Uluru - the biggest stone on the planet

Tripoto
3rd Sep 2015

Have you ever been visited by the powerful thoughts of setting foot in Australia? As if that is not enough have you ever taken a glimpse of thought at the famous Uluru? I would be termed psychologically lazy if I can afford to forget even a pinch of the beautiful scenery of Uluru in Uluru, the biggest stone in the planet earth. However, it's not a walk in the path to visit this place some dollars has to be thrown in the sea of expense.

Uluru is one of the most secluded places have ever vested in my life. The closest town that could be said to be near, the Alice Springs is around 6 hours’ drive. The flights to there are expensive, so I decide to pick a relatively cheaper option, a flight to Alice Springs where I based myself, then the rest on my own. I bet pregnant women cannot make it here.

Photo of Uluru - the biggest stone on the planet 1/3 by Tad Madsen
The beautiful view of Uluru

The journey to Uluru was characterized by enough levels of comfortability the car was spacious, and the seats were comfortable, a characteristic of a long voyage. Before late we jetted out of the Alice Springs together with my driver, I was told its approximately 470 km . The road to the site is not quite catchy so we had little to see along I resorted to a story book but for the driver he had to be keen on the glaring gear for our safety. I occasionally napped, but the breeze could not let it come naturally and comfortably. After about 200 km we stopped to have a snack and short calls.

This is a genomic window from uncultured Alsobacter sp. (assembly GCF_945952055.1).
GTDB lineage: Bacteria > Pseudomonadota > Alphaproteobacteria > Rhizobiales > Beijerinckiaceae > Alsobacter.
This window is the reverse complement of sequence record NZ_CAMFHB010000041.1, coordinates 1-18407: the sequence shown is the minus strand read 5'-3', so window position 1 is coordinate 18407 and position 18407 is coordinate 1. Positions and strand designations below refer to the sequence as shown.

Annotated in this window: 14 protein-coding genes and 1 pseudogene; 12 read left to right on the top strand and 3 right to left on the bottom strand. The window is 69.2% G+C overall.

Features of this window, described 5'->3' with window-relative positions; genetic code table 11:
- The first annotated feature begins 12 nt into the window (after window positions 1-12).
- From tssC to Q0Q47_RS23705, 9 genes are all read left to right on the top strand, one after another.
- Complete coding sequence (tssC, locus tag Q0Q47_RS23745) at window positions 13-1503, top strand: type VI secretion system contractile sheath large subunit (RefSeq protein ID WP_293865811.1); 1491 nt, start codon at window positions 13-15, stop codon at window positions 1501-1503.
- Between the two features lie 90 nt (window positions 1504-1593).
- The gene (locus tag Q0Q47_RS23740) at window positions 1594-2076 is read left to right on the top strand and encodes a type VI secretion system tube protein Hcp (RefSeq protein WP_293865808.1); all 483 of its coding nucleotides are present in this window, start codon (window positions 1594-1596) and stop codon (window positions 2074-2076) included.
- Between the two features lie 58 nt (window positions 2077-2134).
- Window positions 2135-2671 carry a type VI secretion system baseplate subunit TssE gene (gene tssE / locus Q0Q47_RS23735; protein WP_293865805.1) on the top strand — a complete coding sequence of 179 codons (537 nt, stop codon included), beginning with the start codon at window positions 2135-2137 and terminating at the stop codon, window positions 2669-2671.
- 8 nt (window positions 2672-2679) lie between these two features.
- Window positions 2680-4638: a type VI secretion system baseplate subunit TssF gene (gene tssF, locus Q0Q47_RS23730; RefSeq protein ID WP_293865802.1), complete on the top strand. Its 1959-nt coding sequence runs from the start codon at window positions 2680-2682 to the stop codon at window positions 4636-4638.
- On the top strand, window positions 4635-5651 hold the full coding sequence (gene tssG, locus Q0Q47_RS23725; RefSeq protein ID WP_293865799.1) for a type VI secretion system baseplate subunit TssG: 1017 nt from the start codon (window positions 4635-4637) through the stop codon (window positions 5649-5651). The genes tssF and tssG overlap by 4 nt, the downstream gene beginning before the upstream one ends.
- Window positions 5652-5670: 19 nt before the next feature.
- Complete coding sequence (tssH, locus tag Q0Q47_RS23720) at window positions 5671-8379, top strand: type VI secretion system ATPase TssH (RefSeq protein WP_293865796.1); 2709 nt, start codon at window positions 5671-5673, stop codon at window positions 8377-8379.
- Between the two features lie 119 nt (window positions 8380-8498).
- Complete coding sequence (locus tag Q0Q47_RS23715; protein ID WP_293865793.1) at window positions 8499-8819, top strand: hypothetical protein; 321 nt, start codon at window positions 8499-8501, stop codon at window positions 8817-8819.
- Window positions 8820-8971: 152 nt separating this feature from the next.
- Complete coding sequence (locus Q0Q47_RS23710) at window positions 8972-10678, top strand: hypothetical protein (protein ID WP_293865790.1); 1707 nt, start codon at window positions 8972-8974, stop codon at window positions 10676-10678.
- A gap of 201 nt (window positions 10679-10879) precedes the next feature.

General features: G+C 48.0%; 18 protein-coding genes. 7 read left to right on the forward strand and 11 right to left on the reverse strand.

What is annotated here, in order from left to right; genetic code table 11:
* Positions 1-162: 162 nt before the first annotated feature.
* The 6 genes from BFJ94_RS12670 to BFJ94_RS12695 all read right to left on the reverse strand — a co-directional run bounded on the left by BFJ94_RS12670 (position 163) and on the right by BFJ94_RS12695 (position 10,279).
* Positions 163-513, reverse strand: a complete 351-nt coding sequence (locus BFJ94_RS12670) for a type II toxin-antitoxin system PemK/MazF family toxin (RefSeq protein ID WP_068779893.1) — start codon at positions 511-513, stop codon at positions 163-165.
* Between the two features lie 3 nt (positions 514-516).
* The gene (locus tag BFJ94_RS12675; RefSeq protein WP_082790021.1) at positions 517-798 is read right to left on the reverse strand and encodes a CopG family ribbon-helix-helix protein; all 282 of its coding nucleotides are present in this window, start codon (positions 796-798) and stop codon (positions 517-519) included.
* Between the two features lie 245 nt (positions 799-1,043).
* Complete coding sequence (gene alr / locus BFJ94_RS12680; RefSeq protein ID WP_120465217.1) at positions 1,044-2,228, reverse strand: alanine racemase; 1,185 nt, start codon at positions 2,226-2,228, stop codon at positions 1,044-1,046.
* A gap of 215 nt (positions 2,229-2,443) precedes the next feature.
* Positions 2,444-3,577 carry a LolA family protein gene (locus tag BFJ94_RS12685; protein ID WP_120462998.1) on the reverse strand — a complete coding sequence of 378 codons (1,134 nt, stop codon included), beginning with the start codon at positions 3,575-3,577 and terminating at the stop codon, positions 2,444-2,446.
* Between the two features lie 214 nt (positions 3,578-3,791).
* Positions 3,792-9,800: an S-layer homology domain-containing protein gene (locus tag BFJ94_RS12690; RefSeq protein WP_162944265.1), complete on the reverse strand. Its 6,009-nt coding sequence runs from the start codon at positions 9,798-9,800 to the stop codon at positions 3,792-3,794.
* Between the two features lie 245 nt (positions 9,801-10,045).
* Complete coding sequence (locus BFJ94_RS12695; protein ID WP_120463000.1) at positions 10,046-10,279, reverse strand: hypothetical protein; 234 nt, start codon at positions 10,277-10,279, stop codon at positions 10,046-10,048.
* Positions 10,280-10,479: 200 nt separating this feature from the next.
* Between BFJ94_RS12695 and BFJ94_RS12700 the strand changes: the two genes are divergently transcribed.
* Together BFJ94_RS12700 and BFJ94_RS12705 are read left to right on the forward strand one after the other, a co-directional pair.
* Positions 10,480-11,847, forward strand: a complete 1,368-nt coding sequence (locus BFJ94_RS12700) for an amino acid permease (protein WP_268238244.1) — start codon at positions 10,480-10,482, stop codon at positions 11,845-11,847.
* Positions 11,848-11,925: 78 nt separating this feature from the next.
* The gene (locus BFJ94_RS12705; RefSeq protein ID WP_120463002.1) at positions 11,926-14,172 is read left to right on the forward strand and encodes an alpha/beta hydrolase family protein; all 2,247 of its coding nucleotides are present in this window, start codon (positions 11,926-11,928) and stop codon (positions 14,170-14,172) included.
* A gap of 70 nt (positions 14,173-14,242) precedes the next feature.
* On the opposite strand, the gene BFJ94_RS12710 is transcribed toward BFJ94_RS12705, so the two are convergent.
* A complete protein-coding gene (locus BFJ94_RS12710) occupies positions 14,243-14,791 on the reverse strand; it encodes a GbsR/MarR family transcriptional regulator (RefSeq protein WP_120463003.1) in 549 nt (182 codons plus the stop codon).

Ouch, a flat top pointed out mountain was in vision, I thought had arrived at last. Ooh, that was Mt. Conner I hear that most of the natives trick the visitors that it's the Uluru. We stopped at took a photo and moved on.

Within no minute we were at the Ayer's Rock Resort also known as Yulara. Here people who got it difficult to stay away sought accommodation. I could now see Uluru. "Wow! I can't believe what am seeing" it was totally the opposite of what I expected to see, so amazing. Here we were told a lot about what we expected to see while on the site as well as a couple of precautions.

Photo of Uluru - the biggest stone on the planet 2/3 by Tad Madsen
The Olgas

We proceeded to the Olgas or more famously known as Kata Tjuta, which has a hidden meaning of ‘many heads' .it has six massive domes of rocks. We curved around a rock on a path that cutter between the domes. Large red rocks punctuated with a green bush was a good scenery. The heat was a bit uncomfortable it rose to 36 degrees. The Kata Tjuta's beauty was more of comparable to Uluru its high was slightly more than Uluru at 550 meters can still remember the fruits we were given at watermelon being the best of them all.

At last, we were at Uluru, an away glance made us think it was such a little scenery. Here is the first place I experience the real value of culture we were not allowed to take photographs at some places which they considered sacred. The word Uluru came for a term that was meant for an intersecting place for three different tribes .The place is divided such that each category hangs out in various locations, young, old, men, women, and children. The hiked around the base to appreciate the rock paintings the little lakes, rivers, and puddles. We were lucky to find the waterfalls on due to the just ended rainy season.

Photo of Uluru - the biggest stone on the planet 3/3 by Tad Madsen
Homeward bound
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